Pensioners' charity fears job cuts
John Phillips A WAVE of redundancies could hit the leading charity supporting pensioners. Barking and Dagenham Age Concern boss Claire Ramm warned of possible job losses among nearly 150 staff to ensure the survival of the 12-centre organisation, amid future funding cu
A WAVE of redundancies could hit the leading charity supporting pensioners.
Barking and Dagenham Age Concern boss Claire Ramm warned of possible job losses among nearly 150 staff to ensure the survival of the 12-centre organisation, amid future funding cutbacks.
The charity's head of fundraising Jane Coskry was made redundant last week and its first-ever volunteer co-ordinator, Joan Walker, who boosted her service's ranks to around 120 people, left on Friday.
Management admitted the charity's services would be affected ahead of a review of the eight remaining Active Age and day care centres, which were trimmed before the recession.
Age Concern, which celebrated its 60th anniversary last summer, unveiled efficiency savings and a possible merger of services into one office on Monday.
- 1 Barking and Dagenham A Level results 2022: Live updates for borough's schools
- 2 Murder charge after man, 60, found fatally injured in Dagenham
- 3 Local 18-year-old filmmaker gears up for ‘ambitious’ first feature-length film
- 4 London Assembly: TfL urged to rethink plans to cut 78 bus routes
- 5 Bleed kit in memory of doorman Ricky Hayden installed outside nightclub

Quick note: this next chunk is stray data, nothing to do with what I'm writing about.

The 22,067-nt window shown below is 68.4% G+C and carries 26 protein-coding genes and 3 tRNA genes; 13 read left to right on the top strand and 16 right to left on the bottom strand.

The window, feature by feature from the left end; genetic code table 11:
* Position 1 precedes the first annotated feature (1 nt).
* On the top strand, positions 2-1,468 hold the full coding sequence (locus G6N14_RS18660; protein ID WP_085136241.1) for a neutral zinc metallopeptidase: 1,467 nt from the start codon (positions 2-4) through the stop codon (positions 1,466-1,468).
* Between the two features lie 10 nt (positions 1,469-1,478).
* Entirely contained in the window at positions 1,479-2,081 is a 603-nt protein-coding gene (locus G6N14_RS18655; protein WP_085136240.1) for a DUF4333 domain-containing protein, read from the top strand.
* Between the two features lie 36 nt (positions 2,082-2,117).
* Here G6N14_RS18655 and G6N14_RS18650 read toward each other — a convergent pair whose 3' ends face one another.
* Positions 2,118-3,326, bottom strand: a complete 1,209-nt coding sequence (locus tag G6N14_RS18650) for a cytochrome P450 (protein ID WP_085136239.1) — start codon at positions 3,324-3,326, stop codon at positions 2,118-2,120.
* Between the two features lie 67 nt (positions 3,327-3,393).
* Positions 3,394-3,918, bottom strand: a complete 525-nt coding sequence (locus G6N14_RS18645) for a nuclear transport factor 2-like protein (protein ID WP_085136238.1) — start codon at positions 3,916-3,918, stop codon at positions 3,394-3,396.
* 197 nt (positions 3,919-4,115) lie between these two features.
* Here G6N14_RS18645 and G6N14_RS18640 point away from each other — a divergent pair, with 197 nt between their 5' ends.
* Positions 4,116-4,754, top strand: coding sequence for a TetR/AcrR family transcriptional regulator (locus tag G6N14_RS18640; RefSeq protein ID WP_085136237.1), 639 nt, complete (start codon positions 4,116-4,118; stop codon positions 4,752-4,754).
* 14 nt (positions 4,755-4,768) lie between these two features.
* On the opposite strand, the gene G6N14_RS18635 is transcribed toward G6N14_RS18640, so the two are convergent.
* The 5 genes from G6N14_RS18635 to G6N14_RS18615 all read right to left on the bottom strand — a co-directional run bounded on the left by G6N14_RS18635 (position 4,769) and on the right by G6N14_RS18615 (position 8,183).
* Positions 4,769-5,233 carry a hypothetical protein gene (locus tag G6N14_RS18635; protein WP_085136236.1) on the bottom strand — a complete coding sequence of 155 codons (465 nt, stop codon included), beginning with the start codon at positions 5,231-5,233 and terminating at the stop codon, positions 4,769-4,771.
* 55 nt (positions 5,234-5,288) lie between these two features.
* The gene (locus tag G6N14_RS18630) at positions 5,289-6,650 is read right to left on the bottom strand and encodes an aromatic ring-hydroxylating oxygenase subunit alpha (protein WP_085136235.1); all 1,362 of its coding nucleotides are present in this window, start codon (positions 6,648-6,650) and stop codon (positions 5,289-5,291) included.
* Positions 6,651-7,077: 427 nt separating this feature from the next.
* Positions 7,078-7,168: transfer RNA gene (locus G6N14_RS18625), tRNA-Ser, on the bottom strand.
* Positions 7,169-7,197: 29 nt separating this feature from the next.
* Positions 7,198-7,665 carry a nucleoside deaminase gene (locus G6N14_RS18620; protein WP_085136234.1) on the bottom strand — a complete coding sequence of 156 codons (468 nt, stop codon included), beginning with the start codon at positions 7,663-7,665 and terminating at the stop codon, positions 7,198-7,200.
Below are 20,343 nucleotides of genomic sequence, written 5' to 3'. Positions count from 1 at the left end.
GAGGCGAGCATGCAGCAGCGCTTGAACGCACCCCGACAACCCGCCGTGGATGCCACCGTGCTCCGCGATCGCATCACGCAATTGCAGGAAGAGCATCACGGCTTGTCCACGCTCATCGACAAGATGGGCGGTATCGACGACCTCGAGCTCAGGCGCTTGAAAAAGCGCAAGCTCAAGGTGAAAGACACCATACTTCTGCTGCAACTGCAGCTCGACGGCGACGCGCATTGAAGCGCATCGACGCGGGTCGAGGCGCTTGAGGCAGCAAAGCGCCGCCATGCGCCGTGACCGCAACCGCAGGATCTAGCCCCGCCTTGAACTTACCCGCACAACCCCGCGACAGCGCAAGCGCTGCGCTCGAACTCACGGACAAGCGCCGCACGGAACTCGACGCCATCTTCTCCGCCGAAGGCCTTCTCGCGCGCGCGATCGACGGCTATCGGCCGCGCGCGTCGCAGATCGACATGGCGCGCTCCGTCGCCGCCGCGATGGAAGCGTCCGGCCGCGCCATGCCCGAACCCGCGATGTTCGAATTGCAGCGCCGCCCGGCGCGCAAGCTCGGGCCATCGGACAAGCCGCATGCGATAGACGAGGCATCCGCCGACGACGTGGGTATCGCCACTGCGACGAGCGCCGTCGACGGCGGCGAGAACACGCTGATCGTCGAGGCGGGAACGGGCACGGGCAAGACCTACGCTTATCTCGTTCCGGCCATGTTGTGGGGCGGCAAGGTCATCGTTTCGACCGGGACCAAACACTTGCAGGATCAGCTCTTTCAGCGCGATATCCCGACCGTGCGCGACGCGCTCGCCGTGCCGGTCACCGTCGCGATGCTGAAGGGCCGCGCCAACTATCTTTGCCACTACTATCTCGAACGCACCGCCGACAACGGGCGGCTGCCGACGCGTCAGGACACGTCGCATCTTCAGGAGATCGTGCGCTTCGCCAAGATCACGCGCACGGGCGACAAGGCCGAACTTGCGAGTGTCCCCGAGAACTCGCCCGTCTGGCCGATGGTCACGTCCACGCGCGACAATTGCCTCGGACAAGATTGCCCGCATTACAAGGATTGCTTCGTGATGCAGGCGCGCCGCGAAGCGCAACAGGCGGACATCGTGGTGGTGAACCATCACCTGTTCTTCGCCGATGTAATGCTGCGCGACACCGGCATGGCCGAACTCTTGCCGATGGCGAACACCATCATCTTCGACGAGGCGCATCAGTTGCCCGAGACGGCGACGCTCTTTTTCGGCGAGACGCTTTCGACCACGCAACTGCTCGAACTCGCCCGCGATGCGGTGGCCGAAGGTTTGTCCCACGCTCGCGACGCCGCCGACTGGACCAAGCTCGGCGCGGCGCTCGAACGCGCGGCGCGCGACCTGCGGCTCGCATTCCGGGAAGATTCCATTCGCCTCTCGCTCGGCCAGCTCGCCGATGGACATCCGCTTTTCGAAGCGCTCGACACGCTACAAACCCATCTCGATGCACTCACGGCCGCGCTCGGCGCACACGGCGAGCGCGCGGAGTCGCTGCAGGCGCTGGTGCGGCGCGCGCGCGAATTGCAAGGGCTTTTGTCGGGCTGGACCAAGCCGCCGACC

- 6 Product sold at Tesco recalled due to risk of disease-causing bacteria
- 7 Item thrown from A13 bridge smashes windscreen and injures driver
- 8 Summer of Festivals Weekender draws thousands to Parsloes Park
- 9 Jailed: Eight east London offenders locked up in July
- 10 Dagenham fire families receive thousands in donated cash
Several staff received redundancy notices in December when funding ran out, with staff typically on two to three-year contracts, facing the axe.
Mrs Walker, 57, of Chadwell Heath, worked for the charity for nearly eight years, helping the service blossom from helpers driving buses and befriending pensioners, to 120 people, including men and women of different ethnic backgrounds aged between 20 and 80.
She said: "I hope in the future I will continue to work with volunteers.
"One door closes, one opens. I enjoyed my time with Age Concern. I'm very sad to leave volunteers."
Charity chief executive Ms Ramm said: "The next couple of years will be a testing time for our organisation as it faces up to future challenges.
"These will undoubtedly affect the services we provide and the way we operate our business.
"To survive the current economic climate, we need to consolidate and strengthen the organisation to ensure we are around for another 60 years, to serve the older population of Barking and Dagenham.